RYE, N.Y. (CBSNewYork) — There has been a major development for the future of Playland, the country’s only government-operated amusement park.NYC Primary: Eric Adams Leads Democratic Mayoral Race In First Round Of Results; Andrew Yang Concedes Early
A thaw in the legal battle over control of Playland in Rye means Westchester County will allow a private firm to run the park, CBS2’s Tony Aiello reports.
“We’re at a point now where cooperation, cooperative effort together, is the best way to protect the interests of the taxpayers and the users of the park,” County Executive George Latimer said.
It’s a strategic reversal by Latimer, who just last year tried to kill a deal cut by his predecessor with Standard Amusements to manage the park.
Standard filed to bankruptcy, which made the county unlikely to win a lawsuit over canceling the contract.
The settlement ends a legal roller coaster ride between Westchester County and the company. It was bitter at times, like two guys in bumper cars trying to knock each other out.READ MORE: NYC Primary: Guardian Angels Founder Curtis Sliwa Is Projected Winner Of Republican Mayoral Primary
Standard was modest in claiming victory, saying it “looks forward to working closely together in the coming years to ensure that Playland thrives.”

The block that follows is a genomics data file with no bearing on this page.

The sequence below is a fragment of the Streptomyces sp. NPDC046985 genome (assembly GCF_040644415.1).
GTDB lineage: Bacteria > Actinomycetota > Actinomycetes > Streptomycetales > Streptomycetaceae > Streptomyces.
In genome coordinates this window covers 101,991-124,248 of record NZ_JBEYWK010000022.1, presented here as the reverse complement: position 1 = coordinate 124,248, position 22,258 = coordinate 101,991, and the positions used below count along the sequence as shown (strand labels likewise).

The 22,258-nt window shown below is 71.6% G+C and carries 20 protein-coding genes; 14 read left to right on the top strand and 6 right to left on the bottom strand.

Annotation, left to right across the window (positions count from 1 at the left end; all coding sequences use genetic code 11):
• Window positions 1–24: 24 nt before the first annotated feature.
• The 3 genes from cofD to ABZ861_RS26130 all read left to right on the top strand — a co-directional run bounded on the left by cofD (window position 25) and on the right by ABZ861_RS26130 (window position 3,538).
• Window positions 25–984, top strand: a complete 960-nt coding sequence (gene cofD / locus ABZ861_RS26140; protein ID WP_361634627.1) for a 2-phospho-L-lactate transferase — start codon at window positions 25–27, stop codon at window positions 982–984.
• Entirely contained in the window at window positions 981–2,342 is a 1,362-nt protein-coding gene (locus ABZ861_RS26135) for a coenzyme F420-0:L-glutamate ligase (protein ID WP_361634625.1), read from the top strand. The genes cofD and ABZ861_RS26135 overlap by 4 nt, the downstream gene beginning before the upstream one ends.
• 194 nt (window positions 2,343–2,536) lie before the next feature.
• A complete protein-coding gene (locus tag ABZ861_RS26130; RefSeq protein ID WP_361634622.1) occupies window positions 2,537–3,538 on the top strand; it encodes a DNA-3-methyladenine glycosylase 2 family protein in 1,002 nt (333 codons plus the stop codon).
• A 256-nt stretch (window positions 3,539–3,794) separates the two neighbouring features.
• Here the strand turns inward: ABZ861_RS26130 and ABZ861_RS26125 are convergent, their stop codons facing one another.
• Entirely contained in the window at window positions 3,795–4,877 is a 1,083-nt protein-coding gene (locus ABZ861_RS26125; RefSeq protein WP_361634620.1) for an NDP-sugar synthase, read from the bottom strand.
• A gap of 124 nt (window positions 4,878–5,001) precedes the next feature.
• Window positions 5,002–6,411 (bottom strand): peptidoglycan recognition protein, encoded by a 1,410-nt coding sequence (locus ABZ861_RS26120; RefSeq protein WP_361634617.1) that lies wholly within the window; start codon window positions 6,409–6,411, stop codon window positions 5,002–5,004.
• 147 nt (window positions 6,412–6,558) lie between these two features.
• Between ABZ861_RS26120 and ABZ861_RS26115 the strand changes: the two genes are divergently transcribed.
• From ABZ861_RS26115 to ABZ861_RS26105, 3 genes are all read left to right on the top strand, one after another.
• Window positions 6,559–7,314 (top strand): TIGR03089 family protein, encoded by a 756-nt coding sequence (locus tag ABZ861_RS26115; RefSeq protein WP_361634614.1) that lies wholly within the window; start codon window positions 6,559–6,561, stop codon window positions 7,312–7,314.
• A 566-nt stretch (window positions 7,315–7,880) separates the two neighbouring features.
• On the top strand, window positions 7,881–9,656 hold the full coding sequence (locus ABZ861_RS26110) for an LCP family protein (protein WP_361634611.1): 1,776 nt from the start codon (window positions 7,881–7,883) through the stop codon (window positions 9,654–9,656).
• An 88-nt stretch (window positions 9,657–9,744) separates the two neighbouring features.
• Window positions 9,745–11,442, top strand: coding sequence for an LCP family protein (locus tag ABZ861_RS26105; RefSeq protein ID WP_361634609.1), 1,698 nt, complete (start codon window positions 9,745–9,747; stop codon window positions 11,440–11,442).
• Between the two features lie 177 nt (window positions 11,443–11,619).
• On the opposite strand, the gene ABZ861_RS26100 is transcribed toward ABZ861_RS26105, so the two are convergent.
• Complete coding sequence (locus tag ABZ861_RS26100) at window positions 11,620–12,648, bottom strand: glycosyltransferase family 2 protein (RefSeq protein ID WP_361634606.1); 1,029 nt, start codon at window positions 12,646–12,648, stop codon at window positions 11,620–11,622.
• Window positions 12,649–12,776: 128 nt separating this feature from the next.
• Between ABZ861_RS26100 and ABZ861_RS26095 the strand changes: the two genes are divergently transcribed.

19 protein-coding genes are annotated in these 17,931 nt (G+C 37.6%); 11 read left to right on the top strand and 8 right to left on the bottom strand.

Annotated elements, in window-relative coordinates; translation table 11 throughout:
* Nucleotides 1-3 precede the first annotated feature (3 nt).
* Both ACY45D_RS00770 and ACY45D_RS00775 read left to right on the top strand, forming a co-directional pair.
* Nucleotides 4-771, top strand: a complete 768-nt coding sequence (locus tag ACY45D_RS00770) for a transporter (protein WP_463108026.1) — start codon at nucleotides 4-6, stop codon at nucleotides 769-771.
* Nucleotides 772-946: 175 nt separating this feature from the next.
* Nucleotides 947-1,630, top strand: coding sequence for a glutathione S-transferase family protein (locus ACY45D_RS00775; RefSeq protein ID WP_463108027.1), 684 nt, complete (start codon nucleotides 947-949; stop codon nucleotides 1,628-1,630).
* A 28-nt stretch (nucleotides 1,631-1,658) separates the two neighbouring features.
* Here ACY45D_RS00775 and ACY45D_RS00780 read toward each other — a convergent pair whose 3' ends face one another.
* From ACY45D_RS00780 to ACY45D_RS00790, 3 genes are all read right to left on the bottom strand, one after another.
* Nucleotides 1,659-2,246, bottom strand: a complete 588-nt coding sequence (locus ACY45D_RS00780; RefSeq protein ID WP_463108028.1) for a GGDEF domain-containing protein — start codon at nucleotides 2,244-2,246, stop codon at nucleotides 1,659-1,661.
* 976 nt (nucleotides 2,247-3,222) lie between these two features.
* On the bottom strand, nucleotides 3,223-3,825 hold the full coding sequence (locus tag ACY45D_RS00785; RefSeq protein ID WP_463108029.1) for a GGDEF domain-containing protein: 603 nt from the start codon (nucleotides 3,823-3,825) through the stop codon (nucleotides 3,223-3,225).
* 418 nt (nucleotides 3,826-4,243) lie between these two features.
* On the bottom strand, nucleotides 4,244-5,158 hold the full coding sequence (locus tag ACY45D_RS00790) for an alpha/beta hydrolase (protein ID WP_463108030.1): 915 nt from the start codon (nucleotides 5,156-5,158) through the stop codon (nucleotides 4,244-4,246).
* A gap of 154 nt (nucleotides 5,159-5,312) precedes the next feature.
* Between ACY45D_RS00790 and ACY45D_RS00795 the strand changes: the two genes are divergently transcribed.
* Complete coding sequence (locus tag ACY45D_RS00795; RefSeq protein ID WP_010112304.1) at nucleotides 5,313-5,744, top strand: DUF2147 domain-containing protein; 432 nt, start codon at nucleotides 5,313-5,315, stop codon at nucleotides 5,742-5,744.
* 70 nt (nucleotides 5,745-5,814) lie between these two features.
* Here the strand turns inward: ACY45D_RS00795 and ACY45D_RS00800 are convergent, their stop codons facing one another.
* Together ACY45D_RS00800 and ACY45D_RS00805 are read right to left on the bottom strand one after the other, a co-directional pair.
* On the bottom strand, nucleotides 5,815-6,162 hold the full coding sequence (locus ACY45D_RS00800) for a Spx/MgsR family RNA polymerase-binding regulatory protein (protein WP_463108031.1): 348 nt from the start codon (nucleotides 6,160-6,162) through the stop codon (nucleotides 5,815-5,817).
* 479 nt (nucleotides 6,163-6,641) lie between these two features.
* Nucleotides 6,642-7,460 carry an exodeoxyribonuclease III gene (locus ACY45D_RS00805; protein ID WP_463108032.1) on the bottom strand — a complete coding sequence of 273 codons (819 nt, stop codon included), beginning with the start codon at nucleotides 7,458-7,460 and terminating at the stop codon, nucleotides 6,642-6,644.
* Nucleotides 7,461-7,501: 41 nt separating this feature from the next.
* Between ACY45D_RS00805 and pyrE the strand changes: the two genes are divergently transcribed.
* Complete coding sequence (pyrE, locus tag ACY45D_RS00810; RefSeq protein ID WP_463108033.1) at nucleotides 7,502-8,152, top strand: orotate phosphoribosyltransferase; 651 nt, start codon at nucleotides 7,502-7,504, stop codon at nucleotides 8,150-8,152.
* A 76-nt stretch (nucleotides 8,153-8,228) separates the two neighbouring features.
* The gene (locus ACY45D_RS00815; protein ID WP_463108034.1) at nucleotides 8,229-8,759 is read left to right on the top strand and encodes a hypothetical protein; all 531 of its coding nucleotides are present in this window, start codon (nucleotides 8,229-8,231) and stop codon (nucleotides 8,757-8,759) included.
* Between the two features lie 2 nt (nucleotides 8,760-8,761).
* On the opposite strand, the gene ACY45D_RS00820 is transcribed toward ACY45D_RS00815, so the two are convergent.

The county says the settlement will strengthen oversight of Standard’s commitment to spend $25 million on new rides, attractions and food service.
“People will come to the park, have a better experience. They will be more likely to return, which is part of how we reach our numbers, not just by the one-time trial visit, but by the repeat visit,” Latimer said.
The county also negotiated better terms for fees and revenue sharing that could eventually earn Westchester $1 million a year.
If the pandemic eases and the park reopens in the spring, it will be the final season before the 30-year deal with the private firm kicks in 2022.
The settlement does require final approval from the county board of legislators and federal bankruptcy court.MORE NEWS: NYC Primary: So Many Options For Manhattan District Attorney, And Ranked Choice Voting Doesn't Apply
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